Neighborhoods matter in New York. When choosing a place to stay, don’t ignore neighborhood for the sake of price. It is a vastly different Manhattan from the Upper West Side to the East Village, so look to strike a balance between price and location. Be (somewhat) close to where you want to visit, and the savings on subway fares alone will add up fast.
The long, slender island of Manhattan is broken into neighborhoods in an organized, sensible way. Uptown is north, downtown is south, the west side hugs the Hudson River (next stop: New Jersey), and the east side flanks the East River with landmarks like the Brooklyn Bridge.
Each neighborhood has its own character and attracts different kinds of people. Are you right for the Lower East Side, Hell’s Kitchen, TriBeCa, or somewhere in between? Decide after consulting these neighborhood descriptions.
This micro-neighborhood—squeezed between the southern edge of Central Park and the much more bustling Theater District—is just about the dead center of Manhattan. Some people will choose this locale from 55th to 59th Street for close proximity to Central Park’s bike trails or sunbathing meadows, while others want to be near landmarks like Carnegie Hall and a variety of subway lines.
For nightlife, boutique shopping, and intimate restaurants—go elsewhere.
Once you’ve seen the major midtown landmarks, you might want to get a feel for local neighborhoods instead. Chelsea, on the west side just north of the West Village, is home to blocks of historic brownstones, a thriving gallery scene, and a variety of businesses that cater to the local gay community.
One Chelsea highlight is the High Line, an old elevated train track that has been converted into a park with Hudson River views. This sophisticated neighborhood appeals to creative types seeking the latest in art and style.
The East Village may have shed some of its edgy reputation in recent decades, but it’s still one of Manhattan’s best hubs for cheap eats, rowdy bars, and affordable stores. These days you are just as likely to find a proper cocktail (with a proper price tag to match) as a cheap beer, but that’s part of today’s East Village appeal.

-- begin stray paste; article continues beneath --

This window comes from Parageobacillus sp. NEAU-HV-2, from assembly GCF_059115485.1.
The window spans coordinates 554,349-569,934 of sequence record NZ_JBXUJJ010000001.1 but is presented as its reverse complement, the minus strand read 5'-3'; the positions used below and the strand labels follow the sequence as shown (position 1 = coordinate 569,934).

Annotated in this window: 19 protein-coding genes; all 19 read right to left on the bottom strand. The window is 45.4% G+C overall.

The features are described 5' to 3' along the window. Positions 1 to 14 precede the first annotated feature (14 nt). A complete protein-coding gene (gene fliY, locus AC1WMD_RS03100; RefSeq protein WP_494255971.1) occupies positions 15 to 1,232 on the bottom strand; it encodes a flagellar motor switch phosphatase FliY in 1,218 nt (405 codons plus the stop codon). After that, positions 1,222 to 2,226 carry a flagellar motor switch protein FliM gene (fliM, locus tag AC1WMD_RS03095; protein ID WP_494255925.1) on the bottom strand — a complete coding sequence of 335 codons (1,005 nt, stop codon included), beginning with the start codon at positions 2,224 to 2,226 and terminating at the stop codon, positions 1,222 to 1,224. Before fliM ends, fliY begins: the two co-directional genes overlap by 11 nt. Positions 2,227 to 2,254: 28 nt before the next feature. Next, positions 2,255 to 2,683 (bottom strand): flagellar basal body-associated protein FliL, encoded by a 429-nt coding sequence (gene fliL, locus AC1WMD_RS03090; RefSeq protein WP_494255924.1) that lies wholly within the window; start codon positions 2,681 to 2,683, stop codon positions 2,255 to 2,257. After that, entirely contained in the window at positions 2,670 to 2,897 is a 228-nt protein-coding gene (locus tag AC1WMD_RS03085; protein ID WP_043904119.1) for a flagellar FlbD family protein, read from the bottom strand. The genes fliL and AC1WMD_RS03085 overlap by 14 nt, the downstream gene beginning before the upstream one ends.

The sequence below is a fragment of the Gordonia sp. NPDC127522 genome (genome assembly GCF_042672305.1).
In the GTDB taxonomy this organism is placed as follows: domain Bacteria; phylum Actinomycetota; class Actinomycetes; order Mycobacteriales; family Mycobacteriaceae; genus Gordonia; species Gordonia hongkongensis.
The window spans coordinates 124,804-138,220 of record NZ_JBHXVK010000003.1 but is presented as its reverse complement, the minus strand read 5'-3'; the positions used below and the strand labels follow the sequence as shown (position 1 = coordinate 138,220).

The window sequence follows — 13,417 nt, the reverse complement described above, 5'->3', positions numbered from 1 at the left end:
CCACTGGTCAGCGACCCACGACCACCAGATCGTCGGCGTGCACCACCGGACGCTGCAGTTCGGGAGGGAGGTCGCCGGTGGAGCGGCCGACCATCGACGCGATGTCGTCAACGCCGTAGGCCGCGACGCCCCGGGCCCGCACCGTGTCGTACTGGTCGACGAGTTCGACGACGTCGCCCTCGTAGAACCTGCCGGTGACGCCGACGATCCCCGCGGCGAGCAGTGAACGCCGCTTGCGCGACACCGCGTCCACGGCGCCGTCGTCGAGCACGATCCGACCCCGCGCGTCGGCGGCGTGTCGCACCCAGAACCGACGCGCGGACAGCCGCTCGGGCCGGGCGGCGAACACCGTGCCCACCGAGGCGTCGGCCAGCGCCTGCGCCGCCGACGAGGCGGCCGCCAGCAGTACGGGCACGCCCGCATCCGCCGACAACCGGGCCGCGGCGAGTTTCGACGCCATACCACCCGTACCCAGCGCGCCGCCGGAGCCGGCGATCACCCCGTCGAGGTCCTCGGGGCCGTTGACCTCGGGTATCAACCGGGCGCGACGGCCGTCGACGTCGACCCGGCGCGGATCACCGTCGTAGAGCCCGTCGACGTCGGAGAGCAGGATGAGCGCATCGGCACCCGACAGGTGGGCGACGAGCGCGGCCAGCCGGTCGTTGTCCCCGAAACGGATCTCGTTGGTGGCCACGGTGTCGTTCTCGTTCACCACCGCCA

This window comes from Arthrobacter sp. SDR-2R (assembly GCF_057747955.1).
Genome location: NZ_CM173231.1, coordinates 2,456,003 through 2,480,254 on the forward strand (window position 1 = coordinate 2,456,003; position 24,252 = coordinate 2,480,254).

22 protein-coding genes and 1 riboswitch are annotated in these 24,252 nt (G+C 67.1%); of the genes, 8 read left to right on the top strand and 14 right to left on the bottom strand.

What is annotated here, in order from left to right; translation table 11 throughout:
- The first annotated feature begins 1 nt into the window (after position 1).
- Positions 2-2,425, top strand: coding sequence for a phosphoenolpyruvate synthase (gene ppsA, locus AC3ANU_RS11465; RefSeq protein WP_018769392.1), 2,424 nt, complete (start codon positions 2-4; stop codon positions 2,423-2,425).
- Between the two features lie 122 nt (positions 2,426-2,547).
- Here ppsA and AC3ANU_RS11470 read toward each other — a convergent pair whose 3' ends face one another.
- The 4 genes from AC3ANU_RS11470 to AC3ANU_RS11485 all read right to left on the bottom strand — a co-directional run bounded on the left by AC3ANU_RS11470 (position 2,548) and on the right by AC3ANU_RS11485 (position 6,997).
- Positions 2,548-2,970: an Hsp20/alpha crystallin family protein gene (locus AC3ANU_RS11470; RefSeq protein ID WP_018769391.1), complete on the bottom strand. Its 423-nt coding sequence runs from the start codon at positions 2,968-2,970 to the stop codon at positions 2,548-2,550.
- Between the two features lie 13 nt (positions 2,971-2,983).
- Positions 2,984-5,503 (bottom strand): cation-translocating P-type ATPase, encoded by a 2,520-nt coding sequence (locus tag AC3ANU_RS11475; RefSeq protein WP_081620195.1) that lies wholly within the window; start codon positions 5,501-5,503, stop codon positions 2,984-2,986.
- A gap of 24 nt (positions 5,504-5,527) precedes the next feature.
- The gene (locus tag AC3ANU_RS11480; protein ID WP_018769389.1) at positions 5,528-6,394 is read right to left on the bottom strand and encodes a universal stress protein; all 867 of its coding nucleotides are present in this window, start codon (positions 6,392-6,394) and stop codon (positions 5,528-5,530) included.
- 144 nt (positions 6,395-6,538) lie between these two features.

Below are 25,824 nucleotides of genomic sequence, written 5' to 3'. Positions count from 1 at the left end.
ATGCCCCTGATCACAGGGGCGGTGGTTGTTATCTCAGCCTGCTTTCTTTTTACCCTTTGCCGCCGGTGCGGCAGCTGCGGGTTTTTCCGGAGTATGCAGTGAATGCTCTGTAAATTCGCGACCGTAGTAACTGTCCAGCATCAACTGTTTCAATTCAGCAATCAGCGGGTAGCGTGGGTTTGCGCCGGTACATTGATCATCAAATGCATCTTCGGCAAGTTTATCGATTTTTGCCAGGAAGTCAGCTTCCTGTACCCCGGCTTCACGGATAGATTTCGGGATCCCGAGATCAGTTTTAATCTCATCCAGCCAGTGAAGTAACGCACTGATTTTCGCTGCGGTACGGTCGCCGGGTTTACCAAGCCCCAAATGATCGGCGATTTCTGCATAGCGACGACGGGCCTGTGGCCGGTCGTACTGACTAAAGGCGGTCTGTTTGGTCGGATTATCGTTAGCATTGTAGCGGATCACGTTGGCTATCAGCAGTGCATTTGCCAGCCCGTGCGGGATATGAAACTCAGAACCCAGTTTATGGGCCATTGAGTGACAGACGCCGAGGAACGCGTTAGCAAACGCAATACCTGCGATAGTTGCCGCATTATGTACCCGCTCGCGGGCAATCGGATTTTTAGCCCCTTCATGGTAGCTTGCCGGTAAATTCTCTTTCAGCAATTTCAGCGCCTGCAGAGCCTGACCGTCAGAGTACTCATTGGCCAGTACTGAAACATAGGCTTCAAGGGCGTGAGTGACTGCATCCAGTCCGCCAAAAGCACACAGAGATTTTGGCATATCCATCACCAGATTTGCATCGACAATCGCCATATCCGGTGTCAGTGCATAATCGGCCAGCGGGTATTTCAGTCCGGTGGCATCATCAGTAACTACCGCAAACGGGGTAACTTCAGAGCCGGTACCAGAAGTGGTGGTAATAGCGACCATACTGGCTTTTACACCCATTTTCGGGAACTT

If late night pizza by the slice, noodle bars full of local NYU students, and streets with quirky characters sounds right up your alley—go with the East Village. Some streets may have been somewhat dodgy in the past, but are now safe.
There is a distinct energy in Greenwich Village, from the musicians playing in Washington Square Park to the cafés, used book stores, and cheap ethnic restaurants that cater to local NYU students. Late night the volume gets turned up a bit too loud around Bleecker and MacDougal streets, so visit during the day.
Or simply cross 7th Avenue into the West Village, home to some of Manhattan’s most charming (and confusing) streets, local bars, literary history, and every type of restaurant imaginable. Affordable hotel choices are slim, but worth investigating, as most New Yorkers dream of one day moving in to that perfect West Village apartment.
The story of the westernmost area of Midtown is the story of ever-changing New York City: one of the least desirable neighborhoods is now red hot. The turf wars and crime scenes are gone from Hell’s Kitchen, with trendy wine bars and restaurants serving small plates taking over. If you want your New York with a bit of grit, it still exists in Hell’s Kitchen. Locals have followed the shiny new condos and promising young chefs into the neighborhood. For some of the best cheapo shopping in the city, check out the Hell’s Kitchen Flea Market.
A former tenement neighborhood full of immigrants, the Lower East Side is in a state of flux. Here, boutique hotels are located across the street from penny candy stores. Stylish young people share the streets with a new wave of immigrants and young families.
This is a neighborhood for the hungry: Eat your way through the Essex Street Market, tackle a huge pastrami sandwich at Katz’s Deli, or sample a classic New York sandwich of lox on a bagel at historic Russ and Daughters. Nightlife and live music thrive all week long here, with plenty of during-the-day things to do like exploring the Tenement Museum.